‘Das’ legacy on display

Kathmandu :

Sometimes a talent is so special and strongly established in a family that its lineage continues for generations. Perhaps renowned photographer late Dwarika Das Shrestha, who set up the well-known Das Photo Store (till 2004) in Kathmandu, would be happy that the passion which ran in his blood equally infects his son and grandson, and perhaps others yet to come.

Photography as a profession in the ‘Das’ family da-tes back to four generations, with the foundation of Das Studio in Darjeeling by Dwarika’s father Thakur Das Shrestha/Pradhan in 1927, who migrated there from Kathmandu. Dwarika returned to Kathmandu strongly inspired in photography by his father. And the legacy of this master photographer survives in his son, Gyanendra Das Shrestha and grandson, Kashish Das Shrestha.

Gyanendra attributes his interest in photography to the environment he blossomed in. “My father always took me along when he travelled to take photos. He also gifted me my first camera,” he shares. “During a picnic in school, I clicked photos and my friends unexpectedly paid me for the photos. This was when I saw the commercial side of photography,” explains Gyanendra. He has since maintained a more commercial side to photography than his father, who preferred the documentary style.

“In this sense, I am closer to my grandfather as my photos are more journalistic,” says 25-year-old Kashish whose romance with photography began after he took up journalism in 1999. He has been a successful RJ, journalist, photographer and events manager. Two of Kashish’s photos were also selected for the recently released photo-book A People War: Images of Nepal in Conflict 1996-2006.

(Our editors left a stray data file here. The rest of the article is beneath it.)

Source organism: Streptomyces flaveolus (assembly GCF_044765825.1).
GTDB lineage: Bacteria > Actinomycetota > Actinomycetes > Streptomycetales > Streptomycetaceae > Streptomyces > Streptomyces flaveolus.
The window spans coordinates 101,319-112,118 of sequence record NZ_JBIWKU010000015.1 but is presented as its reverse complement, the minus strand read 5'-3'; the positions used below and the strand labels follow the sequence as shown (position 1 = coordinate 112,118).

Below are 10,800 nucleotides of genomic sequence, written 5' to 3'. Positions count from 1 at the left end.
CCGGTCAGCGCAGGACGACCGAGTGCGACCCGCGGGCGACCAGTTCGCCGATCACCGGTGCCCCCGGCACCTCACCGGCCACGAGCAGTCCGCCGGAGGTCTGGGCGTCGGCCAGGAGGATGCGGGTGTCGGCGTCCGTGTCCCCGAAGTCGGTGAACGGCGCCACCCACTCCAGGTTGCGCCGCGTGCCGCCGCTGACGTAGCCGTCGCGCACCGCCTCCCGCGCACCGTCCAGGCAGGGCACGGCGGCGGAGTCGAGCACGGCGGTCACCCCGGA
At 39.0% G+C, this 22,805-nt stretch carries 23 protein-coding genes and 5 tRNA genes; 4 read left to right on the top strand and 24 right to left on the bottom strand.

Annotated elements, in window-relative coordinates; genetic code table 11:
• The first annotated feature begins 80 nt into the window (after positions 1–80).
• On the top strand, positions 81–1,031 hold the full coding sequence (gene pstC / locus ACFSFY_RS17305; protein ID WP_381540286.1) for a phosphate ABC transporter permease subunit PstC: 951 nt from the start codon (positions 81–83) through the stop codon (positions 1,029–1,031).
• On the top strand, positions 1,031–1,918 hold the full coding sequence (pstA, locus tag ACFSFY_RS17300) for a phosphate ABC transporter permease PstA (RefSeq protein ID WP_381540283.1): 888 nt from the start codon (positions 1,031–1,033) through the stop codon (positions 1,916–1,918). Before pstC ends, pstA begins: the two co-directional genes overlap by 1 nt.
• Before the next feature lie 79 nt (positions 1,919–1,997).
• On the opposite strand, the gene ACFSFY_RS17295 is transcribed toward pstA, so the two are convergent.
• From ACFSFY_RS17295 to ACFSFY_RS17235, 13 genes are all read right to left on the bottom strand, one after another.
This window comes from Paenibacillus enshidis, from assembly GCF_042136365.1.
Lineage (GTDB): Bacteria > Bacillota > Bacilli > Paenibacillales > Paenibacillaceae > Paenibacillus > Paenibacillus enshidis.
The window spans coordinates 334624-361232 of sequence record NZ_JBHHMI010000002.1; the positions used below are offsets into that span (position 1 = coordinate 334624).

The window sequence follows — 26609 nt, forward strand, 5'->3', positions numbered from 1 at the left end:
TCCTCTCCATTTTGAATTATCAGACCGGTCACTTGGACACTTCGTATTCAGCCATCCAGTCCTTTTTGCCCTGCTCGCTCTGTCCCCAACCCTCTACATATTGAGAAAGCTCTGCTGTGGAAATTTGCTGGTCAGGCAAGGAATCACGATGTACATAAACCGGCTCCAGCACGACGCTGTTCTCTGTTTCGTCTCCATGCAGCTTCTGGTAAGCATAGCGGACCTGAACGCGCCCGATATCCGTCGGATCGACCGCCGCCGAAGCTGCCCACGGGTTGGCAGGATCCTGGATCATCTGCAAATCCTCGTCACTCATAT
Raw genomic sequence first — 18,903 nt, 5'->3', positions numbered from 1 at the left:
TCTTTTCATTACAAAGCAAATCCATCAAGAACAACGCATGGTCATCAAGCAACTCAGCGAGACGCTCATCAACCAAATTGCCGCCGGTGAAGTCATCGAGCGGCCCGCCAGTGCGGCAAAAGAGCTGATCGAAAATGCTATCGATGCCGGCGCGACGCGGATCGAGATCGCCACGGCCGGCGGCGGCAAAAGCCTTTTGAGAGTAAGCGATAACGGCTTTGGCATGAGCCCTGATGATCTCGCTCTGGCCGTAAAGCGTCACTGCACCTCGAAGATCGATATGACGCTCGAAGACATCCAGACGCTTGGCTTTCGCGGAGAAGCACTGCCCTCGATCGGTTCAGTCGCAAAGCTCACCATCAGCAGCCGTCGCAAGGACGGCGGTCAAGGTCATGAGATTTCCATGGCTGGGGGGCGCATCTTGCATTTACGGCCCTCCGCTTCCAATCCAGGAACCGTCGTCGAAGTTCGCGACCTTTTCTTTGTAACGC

Dwarika captured images of people, landscapes and culture mostly in black-and-white using his favourite cameras Hasselblad, Linhof, Leica and Nikon. However, he also experimented with slides and colour photos. While he gained a good reputation for his highly circulated photos of the royal family, he had also photographed BP Koirala when he came to Chabahil, and distributed it among the democratic forces, which was considered illegal at that time. “This reveals he was a democrat at heart,” Gyanendra says with a proud smile. “He has left behind a rich legacy of photos,” he adds.

At the young age of 18, Gyanendra won The Koishikawa Rotary Prize at the annual international photo contest organised in 1976 in Japan by the Asia/Pacific Culture Centre for UNESCO (ACCU), and he won a prize again from ACCU in another category in 1978. Gyanendra’s photos have also been widely used, by the Nepal Tour-ism Board and various travel trade magazines.

For Dwarika and his near and dear ones, this August 18 will be a special day, as it will see the late master’s first photo exhibition, along with the photos taken by his son Gyanendra and grandson Kashish. Entitled ‘a moment in time: 1954-2007,’ the exhibition will be held at the Nepal Art Council, Babermahal from August 18-23 on the occasion of late Dwarika’s 75th birth anniversary.

“I’m excited as my grandfather and I had planned an exhibition just days before he passed away in April 2004,” shares Kashish.

The event, to be inaugurated by British Ambassador Andrew Hall, is being organised by the Association of Saint Mary’s Alumnae Nepal (ASMAN), and comprises photos of Kathmandu,

Bha-ktapur, Patan, Darjeeling and Ladakh from the 1950s to the present day. The photos will be auctioned and 25 per cent of the proceeds will go to ASMAN Art Fund for various art-related charity activities.